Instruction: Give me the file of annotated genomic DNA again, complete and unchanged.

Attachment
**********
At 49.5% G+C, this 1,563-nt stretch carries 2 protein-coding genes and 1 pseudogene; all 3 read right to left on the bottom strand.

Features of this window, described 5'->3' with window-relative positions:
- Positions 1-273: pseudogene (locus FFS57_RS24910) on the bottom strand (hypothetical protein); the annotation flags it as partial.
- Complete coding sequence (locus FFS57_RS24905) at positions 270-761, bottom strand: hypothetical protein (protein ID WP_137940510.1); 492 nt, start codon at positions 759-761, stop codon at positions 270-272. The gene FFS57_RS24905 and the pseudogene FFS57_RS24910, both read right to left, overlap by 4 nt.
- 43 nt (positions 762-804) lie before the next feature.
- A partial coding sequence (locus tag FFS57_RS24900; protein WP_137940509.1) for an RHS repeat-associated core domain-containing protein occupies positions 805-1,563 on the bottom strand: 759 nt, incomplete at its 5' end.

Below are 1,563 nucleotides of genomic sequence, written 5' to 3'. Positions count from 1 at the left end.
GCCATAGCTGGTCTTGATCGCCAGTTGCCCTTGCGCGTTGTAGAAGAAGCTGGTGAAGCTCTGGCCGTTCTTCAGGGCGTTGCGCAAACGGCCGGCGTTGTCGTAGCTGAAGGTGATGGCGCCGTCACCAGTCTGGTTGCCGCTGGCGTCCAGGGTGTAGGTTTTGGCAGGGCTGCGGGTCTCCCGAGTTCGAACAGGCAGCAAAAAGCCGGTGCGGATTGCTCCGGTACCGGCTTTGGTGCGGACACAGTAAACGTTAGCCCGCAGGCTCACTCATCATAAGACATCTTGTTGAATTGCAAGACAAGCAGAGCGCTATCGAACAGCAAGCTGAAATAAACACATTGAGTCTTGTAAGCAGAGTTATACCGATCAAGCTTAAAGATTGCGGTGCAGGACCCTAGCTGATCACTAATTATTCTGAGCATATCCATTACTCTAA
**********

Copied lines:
At 49.5% G+C, this 1,563-nt stretch carries 2 protein-coding genes and 1 pseudogene; all 3 read right to left on the bottom strand.

Features of this window, described 5'->3' with window-relative positions:
- Positions 1-273: pseudogene (locus FFS57_RS24910) on the bottom strand (hypothetical protein); the annotation flags it as partial.
- Complete coding sequence (locus FFS57_RS24905) at positions 270-761, bottom strand: hypothetical protein (protein ID WP_137940510.1); 492 nt, start codon at positions 759-761, stop codon at positions 270-272. The gene FFS57_RS24905 and the pseudogene FFS57_RS24910, both read right to left, overlap by 4 nt.
- 43 nt (positions 762-804) lie before the next feature.
- A partial coding sequence (locus tag FFS57_RS24900; protein WP_137940509.1) for an RHS repeat-associated core domain-containing protein occupies positions 805-1,563 on the bottom strand: 759 nt, incomplete at its 5' end.

Below are 1,563 nucleotides of genomic sequence, written 5' to 3'. Positions count from 1 at the left end.
GCCATAGCTGGTCTTGATCGCCAGTTGCCCTTGCGCGTTGTAGAAGAAGCTGGTGAAGCTCTGGCCGTTCTTCAGGGCGTTGCGCAAACGGCCGGCGTTGTCGTAGCTGAAGGTGATGGCGCCGTCACCAGTCTGGTTGCCGCTGGCGTCCAGGGTGTAGGTTTTGGCAGGGCTGCGGGTCTCCCGAGTTCGAACAGGCAGCAAAAAGCCGGTGCGGATTGCTCCGGTACCGGCTTTGGTGCGGACACAGTAAACGTTAGCCCGCAGGCTCACTCATCATAAGACATCTTGTTGAATTGCAAGACAAGCAGAGCGCTATCGAACAGCAAGCTGAAATAAACACATTGAGTCTTGTAAGCAGAGTTATACCGATCAAGCTTAAAGATTGCGGTGCAGGACCCTAGCTGATCACTAATTATTCTGAGCATATCCATTACTCTAA